Tags: book reviews, books, british history, colin g maggs, great britain, history, railways, steam locomotives, steam trains, textbooks, worcestershire
The book I read to research this post was The Branch Lines Of Worcestershire by Colin G Maggs which is a very good book which I bought from kindle. Colin is a railway author who tends to specialize in the West Country region and Worcestershire isn’t too far from that region. There have been quite a few railways closed in this county and sadly he covers the routes with in the county which is a shame because there are lines like the Tenbury line & Severn Valley Railway which extend quite considerably beyond the boundaries and I’m sure lots of information was left out. Apparently the branch from Stourbridge Junction to Droitwich was almost closed due to competition from the more direct Bromsgrove line with both going from Birmingham to Worcester. What saved it was the high speed trains going from Birmingham to Gloucester and beyond which needed the Bromsgrove line and a local service had to go on the Stourbridge Junction line as a result. The Tenbury line was one of several in the country called the bluebell line on account of it being quite a scenic route. The Severn Valley Railway although it has charitable status is quite successful as a privately run steam enthusiasts railway and one of the longest in the country. There was a branch line that took in the industrial town of Halesowen linking Stourbridge Junction to Barnt Green. There was also a branch line from Evesham to Leominster which are both small market towns. Of course a lot of these lines were making a loss but fed traffic to the major lines and gradually more and more lines were closed as traffic fell. I was born in Kidderminster on the Stourbridge Junction line which was an important terminus on account of its carpet manufacturing so this book is very interesting to me. The book itself is a little bit short but is an enjoyable read.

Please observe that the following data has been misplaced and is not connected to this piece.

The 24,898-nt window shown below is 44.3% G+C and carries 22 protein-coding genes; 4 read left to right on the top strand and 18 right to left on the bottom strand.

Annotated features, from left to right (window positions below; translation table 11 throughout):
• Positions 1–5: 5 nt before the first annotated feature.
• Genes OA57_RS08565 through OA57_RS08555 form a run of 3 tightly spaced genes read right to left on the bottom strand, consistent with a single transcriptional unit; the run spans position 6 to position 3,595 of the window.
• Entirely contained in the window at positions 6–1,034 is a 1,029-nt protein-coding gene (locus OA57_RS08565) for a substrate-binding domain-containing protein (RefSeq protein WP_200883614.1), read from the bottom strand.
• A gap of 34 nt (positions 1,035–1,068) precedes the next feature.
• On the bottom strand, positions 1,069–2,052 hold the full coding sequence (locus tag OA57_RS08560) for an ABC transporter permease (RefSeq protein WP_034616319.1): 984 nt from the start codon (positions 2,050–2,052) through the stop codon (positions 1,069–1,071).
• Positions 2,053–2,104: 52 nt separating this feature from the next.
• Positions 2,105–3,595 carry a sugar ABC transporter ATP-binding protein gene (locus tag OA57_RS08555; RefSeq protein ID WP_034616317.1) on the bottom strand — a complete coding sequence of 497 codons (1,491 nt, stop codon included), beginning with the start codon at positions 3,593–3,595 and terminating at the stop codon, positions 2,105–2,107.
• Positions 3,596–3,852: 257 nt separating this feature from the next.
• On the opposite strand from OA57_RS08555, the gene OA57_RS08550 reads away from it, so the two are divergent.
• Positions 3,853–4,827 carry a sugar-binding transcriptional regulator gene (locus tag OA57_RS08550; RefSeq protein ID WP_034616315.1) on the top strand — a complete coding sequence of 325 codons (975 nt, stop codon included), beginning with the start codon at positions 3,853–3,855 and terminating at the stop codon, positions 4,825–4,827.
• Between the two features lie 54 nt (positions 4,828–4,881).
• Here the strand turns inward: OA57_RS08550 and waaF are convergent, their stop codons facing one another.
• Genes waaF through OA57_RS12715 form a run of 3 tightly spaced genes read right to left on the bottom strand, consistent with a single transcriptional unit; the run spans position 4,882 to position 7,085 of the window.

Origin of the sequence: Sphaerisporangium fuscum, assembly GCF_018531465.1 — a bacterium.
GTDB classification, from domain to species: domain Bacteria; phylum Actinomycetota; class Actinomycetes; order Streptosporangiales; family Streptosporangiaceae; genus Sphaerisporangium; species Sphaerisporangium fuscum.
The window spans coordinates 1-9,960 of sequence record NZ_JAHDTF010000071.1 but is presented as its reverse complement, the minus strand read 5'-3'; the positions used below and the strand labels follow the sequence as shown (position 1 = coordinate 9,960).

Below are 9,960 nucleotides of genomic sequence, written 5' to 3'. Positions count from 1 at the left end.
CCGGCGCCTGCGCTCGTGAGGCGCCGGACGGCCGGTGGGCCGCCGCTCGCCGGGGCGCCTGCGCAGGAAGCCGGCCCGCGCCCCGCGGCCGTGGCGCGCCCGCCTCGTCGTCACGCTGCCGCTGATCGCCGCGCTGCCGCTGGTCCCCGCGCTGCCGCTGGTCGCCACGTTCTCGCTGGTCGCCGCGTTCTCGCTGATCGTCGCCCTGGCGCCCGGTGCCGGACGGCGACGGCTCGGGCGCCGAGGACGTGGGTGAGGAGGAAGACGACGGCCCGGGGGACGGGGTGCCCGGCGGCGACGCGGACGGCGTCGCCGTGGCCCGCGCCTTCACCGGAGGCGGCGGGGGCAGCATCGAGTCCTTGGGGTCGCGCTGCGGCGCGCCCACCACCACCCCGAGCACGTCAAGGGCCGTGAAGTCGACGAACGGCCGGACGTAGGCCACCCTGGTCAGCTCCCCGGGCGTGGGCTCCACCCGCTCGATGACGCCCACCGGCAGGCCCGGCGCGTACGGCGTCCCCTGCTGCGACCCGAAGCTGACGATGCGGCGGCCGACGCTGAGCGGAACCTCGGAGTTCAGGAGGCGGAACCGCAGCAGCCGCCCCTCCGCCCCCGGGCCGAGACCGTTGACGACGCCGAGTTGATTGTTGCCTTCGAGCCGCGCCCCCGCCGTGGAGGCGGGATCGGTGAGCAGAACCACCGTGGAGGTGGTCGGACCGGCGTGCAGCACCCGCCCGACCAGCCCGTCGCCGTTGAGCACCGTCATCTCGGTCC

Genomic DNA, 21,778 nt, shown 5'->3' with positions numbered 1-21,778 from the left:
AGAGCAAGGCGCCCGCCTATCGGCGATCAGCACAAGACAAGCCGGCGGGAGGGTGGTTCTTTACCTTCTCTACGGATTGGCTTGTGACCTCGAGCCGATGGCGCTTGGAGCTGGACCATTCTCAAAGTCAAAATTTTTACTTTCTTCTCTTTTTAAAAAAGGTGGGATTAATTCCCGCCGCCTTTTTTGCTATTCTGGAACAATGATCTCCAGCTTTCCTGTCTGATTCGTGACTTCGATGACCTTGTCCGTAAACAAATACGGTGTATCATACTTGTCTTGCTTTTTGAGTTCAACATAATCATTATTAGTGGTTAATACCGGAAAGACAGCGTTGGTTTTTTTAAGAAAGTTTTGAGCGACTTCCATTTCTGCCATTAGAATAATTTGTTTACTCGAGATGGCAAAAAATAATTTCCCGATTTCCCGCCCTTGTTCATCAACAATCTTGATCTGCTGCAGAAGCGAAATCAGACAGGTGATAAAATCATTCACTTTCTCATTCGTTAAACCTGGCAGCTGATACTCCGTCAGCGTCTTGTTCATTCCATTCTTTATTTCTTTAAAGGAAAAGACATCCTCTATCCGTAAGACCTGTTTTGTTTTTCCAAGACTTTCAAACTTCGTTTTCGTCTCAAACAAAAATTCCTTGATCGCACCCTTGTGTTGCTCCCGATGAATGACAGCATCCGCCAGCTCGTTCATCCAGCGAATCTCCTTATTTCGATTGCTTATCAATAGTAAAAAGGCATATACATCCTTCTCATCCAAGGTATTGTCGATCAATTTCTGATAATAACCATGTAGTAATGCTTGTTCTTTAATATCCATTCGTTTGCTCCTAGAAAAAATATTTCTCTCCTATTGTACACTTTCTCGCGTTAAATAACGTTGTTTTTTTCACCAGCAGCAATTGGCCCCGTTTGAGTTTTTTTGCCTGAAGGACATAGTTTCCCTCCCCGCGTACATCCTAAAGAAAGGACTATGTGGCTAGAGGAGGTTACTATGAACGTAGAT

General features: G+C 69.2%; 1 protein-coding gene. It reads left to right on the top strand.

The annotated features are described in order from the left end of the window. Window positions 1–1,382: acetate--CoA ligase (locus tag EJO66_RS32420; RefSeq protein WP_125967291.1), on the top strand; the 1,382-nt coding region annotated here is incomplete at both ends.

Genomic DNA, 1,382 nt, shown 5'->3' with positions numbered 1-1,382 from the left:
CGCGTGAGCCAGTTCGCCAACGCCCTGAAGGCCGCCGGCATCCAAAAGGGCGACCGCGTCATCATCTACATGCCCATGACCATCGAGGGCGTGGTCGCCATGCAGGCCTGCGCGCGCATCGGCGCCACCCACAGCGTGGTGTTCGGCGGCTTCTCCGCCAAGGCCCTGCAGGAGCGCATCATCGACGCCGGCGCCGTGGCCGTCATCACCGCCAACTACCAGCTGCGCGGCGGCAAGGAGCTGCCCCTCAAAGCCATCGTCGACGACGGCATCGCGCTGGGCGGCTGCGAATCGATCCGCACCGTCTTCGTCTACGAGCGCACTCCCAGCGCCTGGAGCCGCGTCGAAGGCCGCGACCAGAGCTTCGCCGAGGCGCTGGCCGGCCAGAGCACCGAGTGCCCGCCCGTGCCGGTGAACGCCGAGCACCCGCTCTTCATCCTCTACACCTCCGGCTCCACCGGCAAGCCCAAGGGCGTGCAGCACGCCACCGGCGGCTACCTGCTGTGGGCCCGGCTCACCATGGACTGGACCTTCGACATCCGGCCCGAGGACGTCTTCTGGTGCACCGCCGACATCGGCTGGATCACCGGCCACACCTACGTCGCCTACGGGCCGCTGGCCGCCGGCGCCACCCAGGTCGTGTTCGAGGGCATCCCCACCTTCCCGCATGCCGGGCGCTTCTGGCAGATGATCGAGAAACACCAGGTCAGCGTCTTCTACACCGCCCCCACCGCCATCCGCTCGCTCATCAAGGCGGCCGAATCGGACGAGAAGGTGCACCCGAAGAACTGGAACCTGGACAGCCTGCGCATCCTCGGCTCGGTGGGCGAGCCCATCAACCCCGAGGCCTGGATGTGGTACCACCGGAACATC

Posted: February 20, 2014 in biblical history, book reviews, books, christianity, history, judaism, religion, textbooks, the bible, Uncategorized
Tags: biblical history, book reviews, books, christianity, history, judaism, religion, textbooks, the bible